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Vintage Notes

Each Napa Valley vintage is unique. In 2001, Walter Teachworth began journaling about the growing season on the estate. We have carried on this tradition ever since.

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Teachworth Napa Valley 2001:

Spring came early to the Napa Valley in 2001.  March was hot and dry like the summer heat spikes that followed.  The snow melted fast in the Sierras and bud break occurred at Teachworth Napa Valley on the first day of spring.  April brought a surprise return to winter weather with temperatures dipping to lows near, or below, freezing.  Our vineyards are naturally well-protected against frosts so we survived with nothing more than a slight blush on the ends of our leaves. A return to more pleasant weather soon cured that.

Grape-set came around the first week of May. Summer brought cloudless mornings and hot, dry afternoons followed by foggy mornings and cooler days. On average, temperatures were lower than normal until mid-summer, then normal toward the end.  By Labor Day the sugars were high and many of our neighbors began picking. Upon advice from our vineyard manager, Paul Saviez, and winemaker, Phil Steinschreiber, we decided to crush on the first day of fall, September 22, 2001.  This translates to a hang-time of over 140 days, which is long for young grapes like ours.  Since our winery and fermentation tanks were under construction, we crushed at a neighbor’s winery.

In all, we picked over three tons of tightly bunched, ultra-ripe and very delicious cabernet sauvignon grapes.  The majority came from the sun-drenched lower (Manzanita Hill) vineyard with the rest from  the distinctly different upper (Rattlesnake Ridge) vineyard.

Two days after harvest, God refreshed the vines and the entire valley with a hard rain accompanied by a pyrotechnic display of lightning and thunder as rare as our new vintage.


Teachworth Napa Valley 2002:

The story of 2002: very good wine; just not much of it. Only three varietals were made. One each of Rattlesnake Ridge Vineyard, Manzanita Hill Vineyard and the Estate Blend. The good news is the 2002 is even better than the 2000 and 2001 (Barrel samples confirm that our wine is getting better with each succeeding vintage).

Hail and rain at flowering resulted in shatter and a 50% crop loss. The remaining fruit was tightly concentrated and syrupy sweet, which translates into big tannins and high sugars. Our winemaker, Phil Steinschreiber, handled these conditions brilliantly to produce an excellent, full-bodied cab.

Hang-time lasted from early May to late September, with hot sun during the last three weeks. Harvest was done in the early dawn under a cool fog. For the first time we got to use our new stainless steel tanks. The star of crush, however, was the French-made stainless steel de-stemmer, a Delta E-1. It goes slow so the sorters have more time to hard pick the very best grapes for our wine. The first barrel samples confirmed what the grapes had told us: this was going to be a very good vintage.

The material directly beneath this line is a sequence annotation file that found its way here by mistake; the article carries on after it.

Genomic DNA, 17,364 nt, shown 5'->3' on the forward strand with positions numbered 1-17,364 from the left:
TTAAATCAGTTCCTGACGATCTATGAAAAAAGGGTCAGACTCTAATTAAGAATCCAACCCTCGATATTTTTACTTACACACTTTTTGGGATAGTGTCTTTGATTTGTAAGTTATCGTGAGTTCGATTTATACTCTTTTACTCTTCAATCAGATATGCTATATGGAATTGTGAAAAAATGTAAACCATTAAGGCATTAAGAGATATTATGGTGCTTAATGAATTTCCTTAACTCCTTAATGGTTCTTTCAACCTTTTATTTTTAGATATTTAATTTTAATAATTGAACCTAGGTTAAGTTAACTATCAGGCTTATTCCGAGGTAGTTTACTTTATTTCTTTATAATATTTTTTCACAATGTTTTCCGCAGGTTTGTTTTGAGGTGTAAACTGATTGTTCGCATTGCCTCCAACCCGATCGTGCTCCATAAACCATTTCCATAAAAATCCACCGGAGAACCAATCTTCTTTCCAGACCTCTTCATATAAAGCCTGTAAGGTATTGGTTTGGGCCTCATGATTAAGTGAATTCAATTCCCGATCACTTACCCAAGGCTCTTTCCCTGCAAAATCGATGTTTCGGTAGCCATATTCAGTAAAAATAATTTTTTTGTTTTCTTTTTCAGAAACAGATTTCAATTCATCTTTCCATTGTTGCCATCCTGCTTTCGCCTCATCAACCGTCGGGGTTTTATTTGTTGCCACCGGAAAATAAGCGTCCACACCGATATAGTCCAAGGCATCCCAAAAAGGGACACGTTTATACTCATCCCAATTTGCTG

Teachworth Napa Valley 2003:

This was our largest harvest to date: four tons of ripe, flavorful fruit that yielded 71/2 barrels of the best Teachworth Cabs yet!.

After a warm and dry February and March, April was the coldest, wettest on record for Calistoga. Bud break was first observed on Saint Patty’s Day, with flowering occurring late in May. The summer weather was unusual in that we had some humid days and even had some rain accompanied by lightning and thunder! Rare indeed.

Harvest took place the last week of September, resulting in over 120 days hang time. Sugars were high with some raisining of the grapes. The result was rich, ripe, delicious fruit. Crush started at dawn and the picking was over in less than two hours. Since this was our second crush at the new winery, we had our routine down pat. We sorted slowly and carefully and could afford to be very selective because of the large harvest. The result was fantastic wine.

Barrel sampling during the thirty months of aging in our cool, damp cave told us we had a wine in the making that exceeded the three previous vintages. You’ll love it!



Teachworth Napa Valley 2004:

April was relatively dry with foggy mornings. Typical spring weather with cool nights warm days and light showers. The vines loved it. We had an extraordinary display of Azaleas and rhododendrons enhanced by the 43”of rain we received November through March. Perfect.

We saw our first flowering on May 1st which is the earliest yet in our vineyards. Days are in the 80’s and nights are in the 40’s. Vines have reached the top wire and look great. We had some record high temperatures periodically in early spring. The end of May and start of June were cooler than normal.